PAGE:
“I was held for a short time in Ufa prison and then sent to Chelyabinsk where I was tried in autumn 1909. During the trial, as I expected a sentence of hard labour, I made a vain attempt to escape from my escort, who savagely beat me. In fact my sentence turned out to be very light we were all merely deported. After this I was tried for a second time under Article 102 in Perm and again sentenced to exile.” …[continued below]
This is the third installment in my scan digitization and referencing of an English translation of the autobiography of E.A. Preobrazhenksky. Preobrazhenksky a leading figure in the Russian Revolution and later of the ‘left’ opposition to Stalin, a collaborator of both Lenin and Trotsky, joined the Bolshevik faction of the Russian Social Democratic Labor Party in 1903 at the age of 17.
It is from the 1969 book Makers of the Russian Revolution originally published in French and edited and annotated by Georges Haupt and Jean-Jaques Marie
The scan and OCR is from the English translation Cornell University Press 1974.
The book provides profiles of leading figures of the Russian Revolution including many of the original Bolsheviks. The editors produced the work using as much original and autobiographical material as was available to them. The book is available used for about 20.$ US.
EAP Autobiography complete PDF follow this link for the complete PDF format Scan.
Autobiography of E.A. Preobrazhensky Third Installment
“My activity in the Urals continued until March 1908 in ever worsening conditions, amidst growing arrests and intensified repression. In March I was arrested at the Chclyabinsk town conference. I swallowed the agenda and coded addresses, and escaped the same night from the police station. I was now a marked man in the Urals, but I could not tear myself away from the area and I escaped from Chelyabinsk to Ufa dressed as a student. I had to summon a regional conference which was due to meet in Zlatoust, but I delayed in Ufa a little while and did not reach the conference. I was arrested in the street at the end of April and immediately identified. [ . . . ]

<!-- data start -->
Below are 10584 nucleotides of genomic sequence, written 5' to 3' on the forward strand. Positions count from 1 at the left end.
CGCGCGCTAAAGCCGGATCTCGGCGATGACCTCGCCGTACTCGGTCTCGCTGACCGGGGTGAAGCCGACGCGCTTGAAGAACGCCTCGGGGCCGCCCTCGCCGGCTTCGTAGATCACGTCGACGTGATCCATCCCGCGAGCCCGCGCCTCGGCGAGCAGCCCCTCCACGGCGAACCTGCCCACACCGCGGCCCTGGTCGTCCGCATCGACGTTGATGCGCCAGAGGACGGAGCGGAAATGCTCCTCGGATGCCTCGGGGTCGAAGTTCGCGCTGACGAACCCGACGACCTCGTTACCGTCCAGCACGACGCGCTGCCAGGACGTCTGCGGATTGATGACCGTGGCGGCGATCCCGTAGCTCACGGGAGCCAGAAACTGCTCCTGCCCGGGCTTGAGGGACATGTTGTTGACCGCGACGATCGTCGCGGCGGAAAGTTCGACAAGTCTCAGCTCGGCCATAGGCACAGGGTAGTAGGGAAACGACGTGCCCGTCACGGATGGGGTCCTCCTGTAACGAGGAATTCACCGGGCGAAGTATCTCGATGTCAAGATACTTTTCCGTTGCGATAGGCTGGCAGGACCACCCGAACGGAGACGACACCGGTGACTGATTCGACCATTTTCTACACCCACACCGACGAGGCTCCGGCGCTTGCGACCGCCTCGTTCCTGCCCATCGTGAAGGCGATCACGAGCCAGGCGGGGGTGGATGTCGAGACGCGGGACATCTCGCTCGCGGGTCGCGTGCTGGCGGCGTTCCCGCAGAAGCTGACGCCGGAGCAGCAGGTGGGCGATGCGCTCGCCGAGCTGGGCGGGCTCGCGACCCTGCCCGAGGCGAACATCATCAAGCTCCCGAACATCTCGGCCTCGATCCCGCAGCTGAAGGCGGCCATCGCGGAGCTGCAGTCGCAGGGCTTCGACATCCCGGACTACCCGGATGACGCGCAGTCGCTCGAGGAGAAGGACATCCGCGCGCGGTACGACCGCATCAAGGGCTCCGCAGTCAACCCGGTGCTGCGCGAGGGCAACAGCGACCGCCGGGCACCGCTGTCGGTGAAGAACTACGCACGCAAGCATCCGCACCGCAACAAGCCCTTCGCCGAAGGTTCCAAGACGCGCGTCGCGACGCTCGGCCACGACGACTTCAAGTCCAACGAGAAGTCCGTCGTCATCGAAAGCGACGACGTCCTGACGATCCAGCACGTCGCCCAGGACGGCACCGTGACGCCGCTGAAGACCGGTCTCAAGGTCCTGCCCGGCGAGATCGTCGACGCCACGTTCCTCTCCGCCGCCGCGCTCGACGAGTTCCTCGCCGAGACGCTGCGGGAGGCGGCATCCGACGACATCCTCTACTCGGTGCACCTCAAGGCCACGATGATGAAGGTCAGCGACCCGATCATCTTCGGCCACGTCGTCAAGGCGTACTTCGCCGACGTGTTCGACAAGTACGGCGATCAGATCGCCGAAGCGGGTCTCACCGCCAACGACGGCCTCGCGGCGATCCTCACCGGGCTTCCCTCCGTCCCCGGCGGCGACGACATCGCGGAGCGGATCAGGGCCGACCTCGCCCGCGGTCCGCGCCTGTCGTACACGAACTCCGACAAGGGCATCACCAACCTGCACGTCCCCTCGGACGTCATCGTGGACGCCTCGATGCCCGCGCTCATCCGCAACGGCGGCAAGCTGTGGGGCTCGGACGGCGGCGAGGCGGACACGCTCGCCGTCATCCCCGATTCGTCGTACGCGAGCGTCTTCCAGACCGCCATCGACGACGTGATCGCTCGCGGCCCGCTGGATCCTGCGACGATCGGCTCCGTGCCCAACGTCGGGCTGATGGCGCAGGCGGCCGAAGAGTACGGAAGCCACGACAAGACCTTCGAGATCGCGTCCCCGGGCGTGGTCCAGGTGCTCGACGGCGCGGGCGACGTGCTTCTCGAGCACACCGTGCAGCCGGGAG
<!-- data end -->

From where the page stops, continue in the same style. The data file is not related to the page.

I was held for a short time in Ufa prison and then sent to Chelyabinsk where I was tried in autumn 1909. During the trial, as I expected a sentence of hard labour, I made a vain attempt to escape from my escort, who savagely beat me. In fact my sentence turned out to be very light we were all merely deported. After this I was tried for a second time under Article 102 in Perm and again sentenced to exile.
I reached the Aleksandrov transit centre near Irkutsk, and remained there till summer when I was settled in the area of Karapchanka, Kirensk district, The deportees there lived like a happy family in a commune and included the late Artern Sergeyev, Pyotr Kovalenko and Anatoly Galkin, Apart from daily work with peasants, my main occupation was hunting. In winter 1911 the Ekaterinburg Party Committee made the suggestion that I should escape from exile and represent them at the Party Conference arranged for the following year in Prague I joyfully accepted their offer, especially as I was corresponding with Krupskaya and had received a brief coded letter from Vladimir Ilyich [Lenin]. Shortly before my escape the police department made arrangements for me to be searched, and sent Captain Tereshchenkov, later notorious for his massacre of the Lena workers. As the Angara was closed by ice, however, he could not cross the river and returned empty-handed to Kirensk. Then on Christmas Day, the Nizhny- Ilimsk district police officer, who was responsible for us, received a telegram ordering my immediate arrest, as the Ekaterinburg organization had already been uncovered and my links with it had come to light. Since it was Christmas Day, the police officer was blind drunk and it was his secretary who opened the telegram, later blabbing about it to exiles in the town. They immediately dispatched a messenger who galloped over fifty miles through the night to warn me, and less than thirty minutes after his arrival I was sitting on a peasant’s cart racing to the railway station at Tulun. When the police officer woke up, read the telegram and set off to arrest me, I had already passed through Nizhny-Ilimsk and was near Tulun.